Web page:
Roy awakens in a hospital, where the police inform him that Chuck died from the gunshot and Frank and Angela have disappeared. Klein appears, and Roy gives him the password to his large safety deposit box, ordering him to provide the money to Angela when she is found. Later, Roy awakens to find the "police" have disappeared, his "hospital room" is a freight container on the roof of a parking garage, "Dr. Klein's" office is vacant, and Roy's substantial cash savings have been taken. Frank reveals in a letter that he pulled a long con. Roy drives over to Heather's (whom he hasn't seen in years), looking for Angela. Roy learns the truth: Heather miscarried their child. The young woman he thought was their child was Frank's accomplice.

One year later, Roy is a salesman at a local carpet store, where one day Angela and her boyfriend wander in. Roy confronts Angela—who looks much sultrier than when she was conning him—but ultimately forgives her, realizing that he is happier as an honest man. Angela reveals that she did not receive her fair share of the cut from Frank and that it was the only con she ever pulled. She then asks Roy if he would like to know her real name, to which he replies "I know your name." In turn, Angela says "I'll see you, Dad." before departing with her boyfriend. Roy returns home to his new wife, Kathy, who is pregnant with his child.

Cast edit

Release edit

Box office edit

Opening in 2,711 theaters in the United States and Canada, the film's opening weekend gross stood at second place with $13.0 million for a per-theater-average of $4,827; it ultimately lost the number-one position to Once Upon a Time in Mexico. The film eventually grossed $36.9 million domestically, and $65.5 million worldwide.[4]

Critical reception edit

On the review aggregator website Rotten Tomatoes, 82% of 186 critics' reviews are positive, with an average rating of 7.1/10. The website's consensus reads: "Breezy and well-acted, Matchstick Men focuses more on the characters than on the con."[6] Metacritic, which uses a weighted average, assigned the film a score of 61 out of 100, based on 38 critics, indicating "generally favorable" reviews.[7]

Roger Ebert rated the film four stars (out of four) and described it as "so absorbing that whenever it cuts away from the plot, there is another, better plot to cut to." He also recommended the film for several Oscar nominations, most notably Nicolas Cage's performance and the film's screenplay.[8] James Berardinelli awarded the film three-and-a-half stars (out of four), praising the film for its "sly, biting sense of humor" and "emotionally satisfying" elements. He also praised the film's acting, and ultimately noted that the film was "worth every cent" of the ticket price and was "the first winner of the fall movie season."[9]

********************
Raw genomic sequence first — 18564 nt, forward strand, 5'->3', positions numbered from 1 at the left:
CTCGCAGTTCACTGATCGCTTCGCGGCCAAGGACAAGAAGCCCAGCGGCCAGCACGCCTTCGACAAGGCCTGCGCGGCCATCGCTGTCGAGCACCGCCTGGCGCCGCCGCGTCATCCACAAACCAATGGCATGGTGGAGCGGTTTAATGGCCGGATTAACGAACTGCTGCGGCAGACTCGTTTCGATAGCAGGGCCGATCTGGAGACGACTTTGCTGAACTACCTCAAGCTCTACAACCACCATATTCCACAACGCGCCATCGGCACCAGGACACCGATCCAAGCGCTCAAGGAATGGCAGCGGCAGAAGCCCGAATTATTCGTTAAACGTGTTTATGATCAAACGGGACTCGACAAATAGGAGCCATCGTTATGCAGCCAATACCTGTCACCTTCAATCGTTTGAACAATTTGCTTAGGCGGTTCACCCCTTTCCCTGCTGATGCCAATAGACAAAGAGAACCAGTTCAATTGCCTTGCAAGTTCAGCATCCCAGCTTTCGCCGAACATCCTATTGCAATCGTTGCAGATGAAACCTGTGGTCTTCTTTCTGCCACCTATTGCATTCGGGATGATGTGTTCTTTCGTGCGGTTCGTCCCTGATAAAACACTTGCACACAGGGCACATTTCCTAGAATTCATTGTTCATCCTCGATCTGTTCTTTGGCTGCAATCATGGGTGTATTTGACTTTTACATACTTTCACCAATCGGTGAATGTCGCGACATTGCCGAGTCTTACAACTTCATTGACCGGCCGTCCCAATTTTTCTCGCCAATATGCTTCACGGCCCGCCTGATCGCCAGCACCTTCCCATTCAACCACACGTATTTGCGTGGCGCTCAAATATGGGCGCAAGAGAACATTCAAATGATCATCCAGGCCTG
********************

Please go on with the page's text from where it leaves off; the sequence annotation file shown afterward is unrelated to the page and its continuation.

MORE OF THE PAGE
Some critics were not impressed. Renee Graham of The Boston Globe criticized the film for its sentimentality, writing that "director Ridley Scott goes all gooey in this off-key adaptation of Eric Garcia's cynical novel." Despite praising the performances of Sam Rockwell and Alison Lohman, Graham was not fond of Cage, writing that he is more "irritating than interesting" and that the film follows a similar style.[10]

References edit

  1. ^ "Matchstick Men". British Board of Film Classification.
  2. ^ "Matchstick Men (2003)". British Film Institute. Archived from the original on May 27, 2016. Retrieved 23 June 2017.
  3. ^ Robbins, Shawn (June 15, 2012). "Number Crunch: A Look At Ridley Scott's Career". BoxOffice. Archived from the original on 2015-01-26. Retrieved October 28, 2015.
  4. ^ a b "Matchstick Men (2003)". Box Office Mojo. Retrieved September 12, 2016.
  5. ^ "Review: 'Matchstick Men' lights up". CNN. 2003-09-11.
  6. ^ "Matchstick Men". Rotten Tomatoes. Fandango Media. Retrieved March 16, 2022.  
  7. ^ "Matchstick Men". Metacritic. Fandom, Inc. Retrieved March 16, 2022.
  8. ^ Ebert, Roger (2013-06-05). ":: :: Reviews :: Matchstick Men (xhtml)". Retrieved 2013-06-10.
  9. ^ "Review: Matchstick Men". Retrieved 2013-06-10.
  10. ^ Morisi, Jacki. "Matchstick Men Movie Review - Matchstick Men Movie Trailer - The Boston Globe". Archived from the original on 2003-09-23. Retrieved 2013-06-10.

External links edit